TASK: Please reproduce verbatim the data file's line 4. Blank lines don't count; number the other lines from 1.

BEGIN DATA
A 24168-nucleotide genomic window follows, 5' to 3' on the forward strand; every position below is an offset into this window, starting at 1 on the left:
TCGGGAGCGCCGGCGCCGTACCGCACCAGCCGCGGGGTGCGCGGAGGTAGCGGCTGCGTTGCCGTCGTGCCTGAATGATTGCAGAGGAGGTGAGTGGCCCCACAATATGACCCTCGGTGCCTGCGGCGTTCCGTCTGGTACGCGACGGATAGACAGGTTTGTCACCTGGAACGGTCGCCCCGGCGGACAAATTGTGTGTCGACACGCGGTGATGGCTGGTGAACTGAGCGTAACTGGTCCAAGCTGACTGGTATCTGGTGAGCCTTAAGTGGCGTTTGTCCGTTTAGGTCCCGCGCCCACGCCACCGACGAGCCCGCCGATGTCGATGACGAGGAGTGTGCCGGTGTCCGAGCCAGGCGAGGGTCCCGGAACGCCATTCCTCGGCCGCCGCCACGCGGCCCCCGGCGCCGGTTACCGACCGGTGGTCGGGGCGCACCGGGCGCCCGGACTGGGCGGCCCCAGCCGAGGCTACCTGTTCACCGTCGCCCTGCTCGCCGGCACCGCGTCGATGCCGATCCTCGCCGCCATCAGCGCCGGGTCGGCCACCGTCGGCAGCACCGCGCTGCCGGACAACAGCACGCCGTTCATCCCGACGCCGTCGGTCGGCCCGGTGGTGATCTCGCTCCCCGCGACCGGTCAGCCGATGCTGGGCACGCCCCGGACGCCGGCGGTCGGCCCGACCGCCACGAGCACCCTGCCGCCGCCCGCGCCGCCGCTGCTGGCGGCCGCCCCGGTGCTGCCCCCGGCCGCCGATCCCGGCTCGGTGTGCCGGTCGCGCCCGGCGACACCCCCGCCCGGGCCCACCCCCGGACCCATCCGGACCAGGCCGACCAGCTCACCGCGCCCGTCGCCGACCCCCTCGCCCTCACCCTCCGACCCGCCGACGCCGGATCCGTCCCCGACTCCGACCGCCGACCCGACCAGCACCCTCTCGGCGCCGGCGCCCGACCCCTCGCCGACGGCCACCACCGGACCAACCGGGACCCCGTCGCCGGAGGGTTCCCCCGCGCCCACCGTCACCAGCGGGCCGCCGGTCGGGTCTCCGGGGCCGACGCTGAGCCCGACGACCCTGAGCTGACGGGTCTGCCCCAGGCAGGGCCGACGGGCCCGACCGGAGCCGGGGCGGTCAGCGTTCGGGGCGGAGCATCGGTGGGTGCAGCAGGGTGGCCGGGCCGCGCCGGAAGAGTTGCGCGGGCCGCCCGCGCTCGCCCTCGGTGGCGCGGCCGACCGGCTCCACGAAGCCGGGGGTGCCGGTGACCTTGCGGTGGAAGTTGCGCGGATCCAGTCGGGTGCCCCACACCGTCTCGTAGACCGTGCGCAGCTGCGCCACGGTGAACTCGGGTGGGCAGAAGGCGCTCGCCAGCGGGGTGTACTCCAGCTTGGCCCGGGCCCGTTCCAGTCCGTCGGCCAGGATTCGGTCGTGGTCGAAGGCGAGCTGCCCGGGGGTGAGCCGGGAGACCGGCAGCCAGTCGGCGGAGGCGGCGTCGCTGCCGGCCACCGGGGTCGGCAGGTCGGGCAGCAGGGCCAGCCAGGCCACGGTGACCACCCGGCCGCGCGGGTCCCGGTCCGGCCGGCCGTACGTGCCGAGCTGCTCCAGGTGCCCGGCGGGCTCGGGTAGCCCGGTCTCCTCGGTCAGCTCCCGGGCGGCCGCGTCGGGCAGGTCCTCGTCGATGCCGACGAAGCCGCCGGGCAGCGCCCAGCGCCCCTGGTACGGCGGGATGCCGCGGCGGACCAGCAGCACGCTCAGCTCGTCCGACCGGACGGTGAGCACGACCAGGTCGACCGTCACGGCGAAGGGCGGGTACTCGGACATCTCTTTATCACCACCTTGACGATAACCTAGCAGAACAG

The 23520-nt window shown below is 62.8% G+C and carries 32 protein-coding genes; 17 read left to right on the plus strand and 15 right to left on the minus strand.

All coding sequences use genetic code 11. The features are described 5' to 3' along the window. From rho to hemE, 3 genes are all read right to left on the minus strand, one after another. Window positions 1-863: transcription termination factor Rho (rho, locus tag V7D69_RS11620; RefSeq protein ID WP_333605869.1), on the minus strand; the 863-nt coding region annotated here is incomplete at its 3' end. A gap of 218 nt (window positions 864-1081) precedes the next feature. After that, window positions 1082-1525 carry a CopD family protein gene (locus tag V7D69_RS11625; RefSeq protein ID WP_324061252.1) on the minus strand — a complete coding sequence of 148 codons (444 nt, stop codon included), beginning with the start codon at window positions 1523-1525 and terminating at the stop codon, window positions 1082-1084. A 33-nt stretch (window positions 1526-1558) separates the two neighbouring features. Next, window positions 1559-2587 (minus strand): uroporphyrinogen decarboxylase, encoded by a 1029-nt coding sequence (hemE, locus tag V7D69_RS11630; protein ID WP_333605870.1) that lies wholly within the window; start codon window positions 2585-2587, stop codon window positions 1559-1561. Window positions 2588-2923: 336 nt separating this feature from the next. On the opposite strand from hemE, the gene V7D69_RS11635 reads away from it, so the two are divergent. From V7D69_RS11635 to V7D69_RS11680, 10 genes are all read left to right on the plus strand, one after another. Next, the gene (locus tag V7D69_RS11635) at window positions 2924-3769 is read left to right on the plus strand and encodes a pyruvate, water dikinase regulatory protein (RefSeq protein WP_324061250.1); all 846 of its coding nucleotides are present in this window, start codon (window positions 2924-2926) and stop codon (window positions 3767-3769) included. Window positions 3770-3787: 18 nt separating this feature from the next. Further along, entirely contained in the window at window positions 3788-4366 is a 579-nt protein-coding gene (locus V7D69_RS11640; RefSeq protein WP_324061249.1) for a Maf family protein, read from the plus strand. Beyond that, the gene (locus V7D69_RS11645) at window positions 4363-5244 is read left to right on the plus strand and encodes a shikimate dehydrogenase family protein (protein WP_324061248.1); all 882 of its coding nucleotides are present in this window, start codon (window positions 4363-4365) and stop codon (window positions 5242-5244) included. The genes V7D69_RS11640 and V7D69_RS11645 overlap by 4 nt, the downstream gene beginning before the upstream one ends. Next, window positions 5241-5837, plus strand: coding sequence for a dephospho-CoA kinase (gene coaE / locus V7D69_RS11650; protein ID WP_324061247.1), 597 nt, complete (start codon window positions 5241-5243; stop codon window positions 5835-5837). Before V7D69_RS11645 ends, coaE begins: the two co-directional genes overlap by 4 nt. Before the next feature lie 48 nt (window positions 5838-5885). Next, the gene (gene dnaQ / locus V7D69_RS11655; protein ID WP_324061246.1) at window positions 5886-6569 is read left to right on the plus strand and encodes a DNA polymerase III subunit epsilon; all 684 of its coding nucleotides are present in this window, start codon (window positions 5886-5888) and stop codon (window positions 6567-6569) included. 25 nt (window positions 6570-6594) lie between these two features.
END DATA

All coding sequences use genetic code 11. The features are described 5' to 3' along the window. From rho to hemE, 3 genes are all read right to left on the minus strand, one after another. Window positions 1-863: transcription termination factor Rho (rho, locus tag V7D69_RS11620; RefSeq protein ID WP_333605869.1), on the minus strand; the 863-nt coding region annotated here is incomplete at its 3' end. A gap of 218 nt (window positions 864-1081) precedes the next feature. After that, window positions 1082-1525 carry a CopD family protein gene (locus tag V7D69_RS11625; RefSeq protein ID WP_324061252.1) on the minus strand — a complete coding sequence of 148 codons (444 nt, stop codon included), beginning with the start codon at window positions 1523-1525 and terminating at the stop codon, window positions 1082-1084. A 33-nt stretch (window positions 1526-1558) separates the two neighbouring features. Next, window positions 1559-2587 (minus strand): uroporphyrinogen decarboxylase, encoded by a 1029-nt coding sequence (hemE, locus tag V7D69_RS11630; protein ID WP_333605870.1) that lies wholly within the window; start codon window positions 2585-2587, stop codon window positions 1559-1561. Window positions 2588-2923: 336 nt separating this feature from the next. On the opposite strand from hemE, the gene V7D69_RS11635 reads away from it, so the two are divergent. From V7D69_RS11635 to V7D69_RS11680, 10 genes are all read left to right on the plus strand, one after another. Next, the gene (locus tag V7D69_RS11635) at window positions 2924-3769 is read left to right on the plus strand and encodes a pyruvate, water dikinase regulatory protein (RefSeq protein WP_324061250.1); all 846 of its coding nucleotides are present in this window, start codon (window positions 2924-2926) and stop codon (window positions 3767-3769) included. Window positions 3770-3787: 18 nt separating this feature from the next. Further along, entirely contained in the window at window positions 3788-4366 is a 579-nt protein-coding gene (locus V7D69_RS11640; RefSeq protein WP_324061249.1) for a Maf family protein, read from the plus strand. Beyond that, the gene (locus V7D69_RS11645) at window positions 4363-5244 is read left to right on the plus strand and encodes a shikimate dehydrogenase family protein (protein WP_324061248.1); all 882 of its coding nucleotides are present in this window, start codon (window positions 4363-4365) and stop codon (window positions 5242-5244) included. The genes V7D69_RS11640 and V7D69_RS11645 overlap by 4 nt, the downstream gene beginning before the upstream one ends. Next, window positions 5241-5837, plus strand: coding sequence for a dephospho-CoA kinase (gene coaE / locus V7D69_RS11650; protein ID WP_324061247.1), 597 nt, complete (start codon window positions 5241-5243; stop codon window positions 5835-5837). Before V7D69_RS11645 ends, coaE begins: the two co-directional genes overlap by 4 nt. Before the next feature lie 48 nt (window positions 5838-5885). Next, the gene (gene dnaQ / locus V7D69_RS11655; protein ID WP_324061246.1) at window positions 5886-6569 is read left to right on the plus strand and encodes a DNA polymerase III subunit epsilon; all 684 of its coding nucleotides are present in this window, start codon (window positions 5886-5888) and stop codon (window positions 6567-6569) included. 25 nt (window positions 6570-6594) lie between these two features.